Dear brothers and sisters in Christ,
Over the last several days, I have been praying for the victims of the horrific mass shooting in Orlando and for their loved ones who must cope with this senseless act of violence.
I have felt a range of emotions: shock, sadness and anger. But I have also felt, perhaps like you, a little bit helpless. I have wondered, “What can I do — what can we do — as a Catholic community in central Minnesota to honor the memory of the victims and to be instruments of mercy and peace in our world?”
One thing we must do is to keep praying. Following the shootings, some people posting on social media said that prayer is just a waste of time, that it doesn’t accomplish anything, and that our time and energy would be better spent focused on changing laws and attitudes.
They’re wrong about prayer. God hears us when we pray, and our prayers keep us connected to him, his love and his mercy. Prayer has the power to change our hearts and minds. It helps us to be more like Christ in what we say and what we do. It helps us to make better decisions for our families and communities. And, when we pray together, we are able to console and strengthen one another in difficult times.
So keep praying!
The Orlando shootings and the all-too-frequent occurrence of other violence and abuse in our nation also are signs that the culture of death and the “throwaway culture” that Pope Francis speaks about are alive and well.
But, as Christians, our faith calls us to do everything in our power to promote a culture of life, one that recognizes that every person is created in the image and likeness of God. Every human life is sacred and must be treated with respect — no matter the person’s skin color, religious beliefs or sexual orientation. Our gay and lesbian brothers and sisters have been particularly impacted by the Orlando shootings, and I want to assure them of my continued prayers during this time of sorrow. Hate and intolerance have no place in a culture of life.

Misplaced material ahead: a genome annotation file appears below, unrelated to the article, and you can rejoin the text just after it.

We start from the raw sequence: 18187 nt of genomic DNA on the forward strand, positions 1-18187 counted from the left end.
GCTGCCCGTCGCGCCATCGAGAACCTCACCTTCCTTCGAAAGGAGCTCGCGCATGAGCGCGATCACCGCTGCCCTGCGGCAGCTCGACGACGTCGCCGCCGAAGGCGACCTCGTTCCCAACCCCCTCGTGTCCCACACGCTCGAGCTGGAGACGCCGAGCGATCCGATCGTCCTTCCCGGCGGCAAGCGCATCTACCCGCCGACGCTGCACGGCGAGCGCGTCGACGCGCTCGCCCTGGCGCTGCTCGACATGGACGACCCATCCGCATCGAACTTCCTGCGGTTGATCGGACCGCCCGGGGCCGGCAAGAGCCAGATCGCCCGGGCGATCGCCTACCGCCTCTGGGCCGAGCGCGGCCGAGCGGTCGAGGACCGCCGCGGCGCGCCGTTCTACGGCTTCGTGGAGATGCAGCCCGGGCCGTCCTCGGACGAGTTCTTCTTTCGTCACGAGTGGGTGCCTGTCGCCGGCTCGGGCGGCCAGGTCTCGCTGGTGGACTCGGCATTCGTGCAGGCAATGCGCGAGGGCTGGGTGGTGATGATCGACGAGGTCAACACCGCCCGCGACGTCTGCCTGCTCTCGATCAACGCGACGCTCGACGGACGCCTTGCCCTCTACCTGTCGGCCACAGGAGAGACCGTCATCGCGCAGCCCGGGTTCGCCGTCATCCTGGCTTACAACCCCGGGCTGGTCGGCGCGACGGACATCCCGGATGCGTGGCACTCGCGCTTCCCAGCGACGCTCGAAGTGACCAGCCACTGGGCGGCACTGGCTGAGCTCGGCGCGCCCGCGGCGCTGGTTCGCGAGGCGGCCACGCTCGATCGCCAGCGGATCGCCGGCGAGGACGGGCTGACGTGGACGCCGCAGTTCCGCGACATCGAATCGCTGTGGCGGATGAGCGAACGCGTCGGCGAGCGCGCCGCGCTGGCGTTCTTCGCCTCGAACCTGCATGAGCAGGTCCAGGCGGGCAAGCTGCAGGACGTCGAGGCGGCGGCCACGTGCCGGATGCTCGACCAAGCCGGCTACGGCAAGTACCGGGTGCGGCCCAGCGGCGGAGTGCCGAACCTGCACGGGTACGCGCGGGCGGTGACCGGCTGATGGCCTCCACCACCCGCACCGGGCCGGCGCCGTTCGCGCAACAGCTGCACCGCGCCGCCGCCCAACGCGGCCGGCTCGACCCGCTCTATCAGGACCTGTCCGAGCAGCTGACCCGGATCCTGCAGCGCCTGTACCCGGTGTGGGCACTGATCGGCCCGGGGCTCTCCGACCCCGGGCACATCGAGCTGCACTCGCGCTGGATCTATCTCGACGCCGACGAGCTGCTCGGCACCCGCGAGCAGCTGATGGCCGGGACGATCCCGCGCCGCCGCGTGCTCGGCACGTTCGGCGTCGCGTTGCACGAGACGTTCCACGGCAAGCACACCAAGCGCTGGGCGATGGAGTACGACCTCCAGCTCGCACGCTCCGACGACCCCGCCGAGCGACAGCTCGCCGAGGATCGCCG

We also can’t let people who are fueled by hate and who misrepresent religion to define our relationship with our Muslim brothers and sisters. For about a year and a half, I have been part of a group that is working to build relationships between Christians, Muslims and other faith leaders in the St. Cloud area. These meetings are helping us to get to know one another better and work together for a better community for everyone. We need to continue to build these bridges of faith and not succumb to the hate, fear and division perpetrated by those who adhere to a culture of violence.
Ultimately, we must be people of mercy. This is what our Holy Father reminds us in this jubilee Year of Mercy. The best way we can respond to the mass shooting in Orlando and to other acts of hate and violence is with prayer and the love of Christ. We will create a just and peaceful society only when we begin to understand that we are all children of God, who loves us all.
Sincerely yours in Christ,
Bishop Donald J. Kettler